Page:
Shakira has always been marketed to U.S. audiences as an exotic import, but her second English-language album, Oral Fixation Vol. 2, completely eschewed Latin pop in favor of mainstream pop-rock designed to appeal to middle America. Prior to that album's release, however, the Colombian singer-songwriter's Spanish-language single "La Tortura" crossed over in a big way, signaling that North Americans were more than happy to take Shakira in all her South American glory—a fact further supported by the massive success of her Spanglish single "Hips Don't Lie." These songs didn't simply reflect Shakira's strengths as an artist; they were signposts of drastically shifting American demographics and an increasingly diversified pop-culture landscape.
So it was to my surprise when it was reported that Shakira would once again be largely abandoning her Latin roots on the title track and lead single from her new album, She Wolf, this time exploring electro-pop. It was an even bigger surprise to find that she takes quite well to the sound. Produced by John Hill, who was at the helm of most of Santigold's self-titled debut, and co-written by the Bravery's Sam Endicott, "She Wolf" is a sleek, hi-NRG/Italo throwback that's drenched in disco strings and which disguises Shakira's quirky vocal tics with heaps of robot effects. The song's lyrics walk a fine line between campy and really campy ("I'm starting to feel just a little abused like a coffee machine in an office"), but Shakira's ability to make likening oneself to a kitchen appliance sexy with just a simple moan is unrivaled.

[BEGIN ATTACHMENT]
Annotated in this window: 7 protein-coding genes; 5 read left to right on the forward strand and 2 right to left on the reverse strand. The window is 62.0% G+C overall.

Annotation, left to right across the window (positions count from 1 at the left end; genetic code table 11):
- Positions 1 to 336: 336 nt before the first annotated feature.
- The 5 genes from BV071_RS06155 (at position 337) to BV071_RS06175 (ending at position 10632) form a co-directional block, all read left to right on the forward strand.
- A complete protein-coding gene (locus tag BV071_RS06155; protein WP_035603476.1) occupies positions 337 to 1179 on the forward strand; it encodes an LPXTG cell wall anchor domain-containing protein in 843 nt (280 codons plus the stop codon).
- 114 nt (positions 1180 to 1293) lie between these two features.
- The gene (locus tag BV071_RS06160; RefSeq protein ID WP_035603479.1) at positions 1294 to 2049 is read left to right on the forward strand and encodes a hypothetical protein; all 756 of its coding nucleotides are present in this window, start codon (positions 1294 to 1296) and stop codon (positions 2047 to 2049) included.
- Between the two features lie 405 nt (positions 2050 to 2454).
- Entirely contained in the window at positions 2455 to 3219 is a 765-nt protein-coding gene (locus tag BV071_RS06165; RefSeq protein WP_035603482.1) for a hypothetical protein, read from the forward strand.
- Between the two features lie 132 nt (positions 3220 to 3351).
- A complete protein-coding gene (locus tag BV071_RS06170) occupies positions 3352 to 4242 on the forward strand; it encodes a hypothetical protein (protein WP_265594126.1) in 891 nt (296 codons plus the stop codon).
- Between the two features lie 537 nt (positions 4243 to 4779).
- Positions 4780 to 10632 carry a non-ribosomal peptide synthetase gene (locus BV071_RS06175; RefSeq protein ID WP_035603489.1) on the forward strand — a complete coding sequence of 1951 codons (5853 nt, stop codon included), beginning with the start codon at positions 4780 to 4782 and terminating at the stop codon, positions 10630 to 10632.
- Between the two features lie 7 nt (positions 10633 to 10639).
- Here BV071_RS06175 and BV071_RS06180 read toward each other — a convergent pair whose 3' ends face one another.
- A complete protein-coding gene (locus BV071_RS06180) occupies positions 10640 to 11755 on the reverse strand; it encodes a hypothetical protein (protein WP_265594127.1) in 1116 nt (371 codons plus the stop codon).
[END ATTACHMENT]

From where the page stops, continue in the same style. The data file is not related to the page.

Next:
Another Hill/Endicott contribution, "Men in this Town," is a dumbed-down ode to L.A. nightlife crammed with references to Matt Damon, Angelina Jolie, SkyBar, and the Standard Hotel that would be better suited for someone like Ashlee Simpson. The promise of the album's sleek electro-pop title track is, ironically, better fulfilled by some of hip-hop's biggest names. "Spy" is a discofied collaboration with Wyclef Jean that features a "Billie Jean" beat and Shakira nimbly mimicking a trumpet, while "Why Wait," one of a handful of productions from the Neptunes, is propelled by a driving 4/4 stomp.
That three of the songs here are also included in Spanish—or that a nearly-identical version of the album has been released under the title Loba—is merely a marketing formality, as She Wolf is unequivocally "American." "Did It Again" features marching-bad percussion and an "Umbrella"-esque vocal hook, while "Long Time" and "Good Stuff" are filled with a hybrid of dancehall and Latin-pop rhythms. In what's becoming an increasingly cliché but not yet altogether ineffective move, Timbaland and Lil Wayne are brought in for second single "Give It Up to Me," a last-minute effort to insure that She Wolf will be more appealing to U.S. audiences, but the track is none of the participating parties' best moments, and it's unlikely to save a project that, like the loba herself, has a bit of an identity problem.